One year after the explosion of the Deepwater Horizon drilling platform in the northern Gulf of Mexico, the Woods Hole Oceanographic Institution (WHOI) is unveiling a new multimedia website, Science in a Time of Crisis. The site features scientists and engineers who continued the WHOI legacy of oil spill research by providing an objective insight into the immediate and potential impacts of the historic event, which took 11 lives and released millions of gallons of oil and gas into the Gulf over three months.
Science in a Time of Crisis provides an inside look at how people at the institution mobilized to provide the Obama Administration, the National Oceanic and Atmospheric Administration (NOAA), U.S. Coast Guard, U.S. Geological Survey and other groups responding to the spill with invaluable research and leadership capability in investigating the effects of the Deepwater Horizon spill and how to deal with deep water spills in the future.
Within days of the start of the largest accidental marine oil spill in history, WHOI scientists, engineers, technicians, and administrators were among those called upon to help with the response. More than 100 people from the institution, utilizing a wide range of equipment, vehicles, and vessels, have participated in the research effort since the accident on April 20, 2010.
In a series of comprehensive videos, which include interviews with many of the scientists and engineers involved, the website presents a picture of the spill's events and impacts through a range of WHOI's scientific and technical capabilities: estimating flow rate; mapping Gulf currents; modeling the deep-water plume; visualizing the oil; studying the critically important oil/bacteria relationship; tracing the dispersants; studying impacts on the Gulf's deep-water habitats. All of this work was possible only because of the expertise and technology developed at WHOI over many decades for basic research in ocean sciences.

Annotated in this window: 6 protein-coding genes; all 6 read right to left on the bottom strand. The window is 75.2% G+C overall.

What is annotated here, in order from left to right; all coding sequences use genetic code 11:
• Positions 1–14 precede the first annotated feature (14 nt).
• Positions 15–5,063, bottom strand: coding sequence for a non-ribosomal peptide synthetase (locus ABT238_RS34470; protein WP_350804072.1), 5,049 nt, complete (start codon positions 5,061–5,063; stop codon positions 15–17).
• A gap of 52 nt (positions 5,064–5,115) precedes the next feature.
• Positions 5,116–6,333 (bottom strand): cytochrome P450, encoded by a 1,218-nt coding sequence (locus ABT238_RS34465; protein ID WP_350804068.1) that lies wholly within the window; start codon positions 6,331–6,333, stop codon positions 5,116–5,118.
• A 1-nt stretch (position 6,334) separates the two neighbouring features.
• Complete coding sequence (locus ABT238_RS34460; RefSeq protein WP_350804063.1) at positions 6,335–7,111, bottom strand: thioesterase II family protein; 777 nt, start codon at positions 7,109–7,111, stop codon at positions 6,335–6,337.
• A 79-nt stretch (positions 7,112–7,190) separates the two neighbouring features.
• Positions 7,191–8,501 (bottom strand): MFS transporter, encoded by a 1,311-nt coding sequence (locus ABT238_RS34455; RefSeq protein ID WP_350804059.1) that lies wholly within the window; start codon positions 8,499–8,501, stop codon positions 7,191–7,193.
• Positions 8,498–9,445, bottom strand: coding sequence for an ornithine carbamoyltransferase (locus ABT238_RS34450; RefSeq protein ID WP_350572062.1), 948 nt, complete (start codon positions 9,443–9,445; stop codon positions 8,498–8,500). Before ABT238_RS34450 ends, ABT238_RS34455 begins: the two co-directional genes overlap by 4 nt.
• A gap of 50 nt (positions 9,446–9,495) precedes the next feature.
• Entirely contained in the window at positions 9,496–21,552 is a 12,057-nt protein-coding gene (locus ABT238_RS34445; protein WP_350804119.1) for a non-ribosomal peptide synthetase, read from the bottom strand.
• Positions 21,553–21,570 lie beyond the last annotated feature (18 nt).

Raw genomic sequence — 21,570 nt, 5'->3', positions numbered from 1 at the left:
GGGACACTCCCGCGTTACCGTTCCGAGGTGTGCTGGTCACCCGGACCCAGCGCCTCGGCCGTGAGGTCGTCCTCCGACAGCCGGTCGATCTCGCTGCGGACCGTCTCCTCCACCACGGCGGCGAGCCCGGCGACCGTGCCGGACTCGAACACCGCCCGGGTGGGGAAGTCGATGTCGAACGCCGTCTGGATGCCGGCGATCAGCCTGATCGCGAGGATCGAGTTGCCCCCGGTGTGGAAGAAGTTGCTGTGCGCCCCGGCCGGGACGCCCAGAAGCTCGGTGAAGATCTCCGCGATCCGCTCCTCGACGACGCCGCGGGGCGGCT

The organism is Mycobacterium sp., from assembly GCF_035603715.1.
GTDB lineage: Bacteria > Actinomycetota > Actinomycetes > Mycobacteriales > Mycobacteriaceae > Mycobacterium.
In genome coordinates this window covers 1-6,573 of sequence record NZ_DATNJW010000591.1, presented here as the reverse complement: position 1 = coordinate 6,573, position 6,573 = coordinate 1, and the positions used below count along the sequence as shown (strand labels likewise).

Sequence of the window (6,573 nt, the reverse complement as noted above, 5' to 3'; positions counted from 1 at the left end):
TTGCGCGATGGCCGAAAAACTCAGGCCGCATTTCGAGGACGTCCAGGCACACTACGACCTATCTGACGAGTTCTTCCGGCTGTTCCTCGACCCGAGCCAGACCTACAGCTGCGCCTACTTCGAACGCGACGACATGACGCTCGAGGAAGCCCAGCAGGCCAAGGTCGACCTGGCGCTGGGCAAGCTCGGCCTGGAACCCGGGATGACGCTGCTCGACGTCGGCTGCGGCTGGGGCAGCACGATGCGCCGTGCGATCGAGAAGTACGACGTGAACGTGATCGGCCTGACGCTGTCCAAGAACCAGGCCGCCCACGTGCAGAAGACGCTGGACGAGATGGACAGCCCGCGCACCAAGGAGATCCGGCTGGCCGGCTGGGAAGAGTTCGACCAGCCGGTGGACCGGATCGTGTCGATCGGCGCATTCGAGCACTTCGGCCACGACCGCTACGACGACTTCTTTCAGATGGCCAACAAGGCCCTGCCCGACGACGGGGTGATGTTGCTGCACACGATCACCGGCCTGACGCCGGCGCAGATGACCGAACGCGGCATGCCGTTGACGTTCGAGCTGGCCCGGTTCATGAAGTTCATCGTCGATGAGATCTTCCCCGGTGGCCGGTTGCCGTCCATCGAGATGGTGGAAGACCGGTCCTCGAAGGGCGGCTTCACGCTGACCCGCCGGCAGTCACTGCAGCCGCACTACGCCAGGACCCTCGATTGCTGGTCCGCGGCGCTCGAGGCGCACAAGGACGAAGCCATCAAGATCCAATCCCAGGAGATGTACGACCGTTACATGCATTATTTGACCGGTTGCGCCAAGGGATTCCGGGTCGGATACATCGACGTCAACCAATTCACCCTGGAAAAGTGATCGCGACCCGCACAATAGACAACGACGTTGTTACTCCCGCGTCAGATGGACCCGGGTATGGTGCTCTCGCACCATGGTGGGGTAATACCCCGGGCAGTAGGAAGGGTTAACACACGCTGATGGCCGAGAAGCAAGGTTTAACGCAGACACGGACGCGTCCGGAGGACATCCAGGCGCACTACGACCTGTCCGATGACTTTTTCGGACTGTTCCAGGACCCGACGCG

"WHOI's good work in response to the oil spill is testimony to the world-class work we do here regularly," said WHOI Trustee Robert James, who, along with his wife Anne, made a generous donation to WHOI to fund the project. "The nation needed a deep bench of scientists with relevant experience and the technology to get the job done. Our nation is fortunate that WHOI made these people and tools accessible to study the spill. Our job now is to communicate to the world the depth and breadth of WHOI expertise across all disciplines."
One video focuses on four generations of WHOI scientists who have studied the 1969 spill of 189,000 gallons of No. 2 home heating oil into Buzzards Bay, Massachusetts. Their work on Buzzards Bay produced the longest and most detailed study of an oil spill in history. Today, the research is widely considered to be the most important baseline study that scientists have for assessing the long-term effects of oil spills in marine environments. Since then, WHOI has played a role studying other major oil spills over the years.
Another details the efforts of WHOI scientist Rich Camilli and WHOI engineer Andy Bowen to produce the most direct measurement of the disaster's flow rate and provide invaluable information for the response efforts. And another video follows Chris Reddy, Camilli and others as - utilizing a novel mass spectrometer and the underwater vehicle Sentry - they confirm the existence of a 22-mile-long underwater plume of hydrocarbons that gushed from the wellhead.
The website, which can be accessed at www.whoi.edu/deepwater horizon, also features a timeline of the spill and its aftermath and a technology slideshow, and related resources. The site links to the "Oil in the Ocean" website (whoi.edu/oilinocean), a comprehensive source for information on WHOI research related to natural and human-made sources of oil in the ocean.
Bob James emphasized that in addition to uncovering data that shed light directly on the oil spill, the work also has yielded a lot of other data that could provide insights into many other areas of study. WHOI scientists acted with "alacrity and responsibility in realizing that a lot of ancillary data gained in their work could be of further use if mined properly for the good of research," he said.
"Our scientists had the presence of mind to take comprehensive samples and lay out a plan to analyze data for the sake of science and the scientific method," he said. "We will learn things from that collateral data that could help us answer many other scientific questions."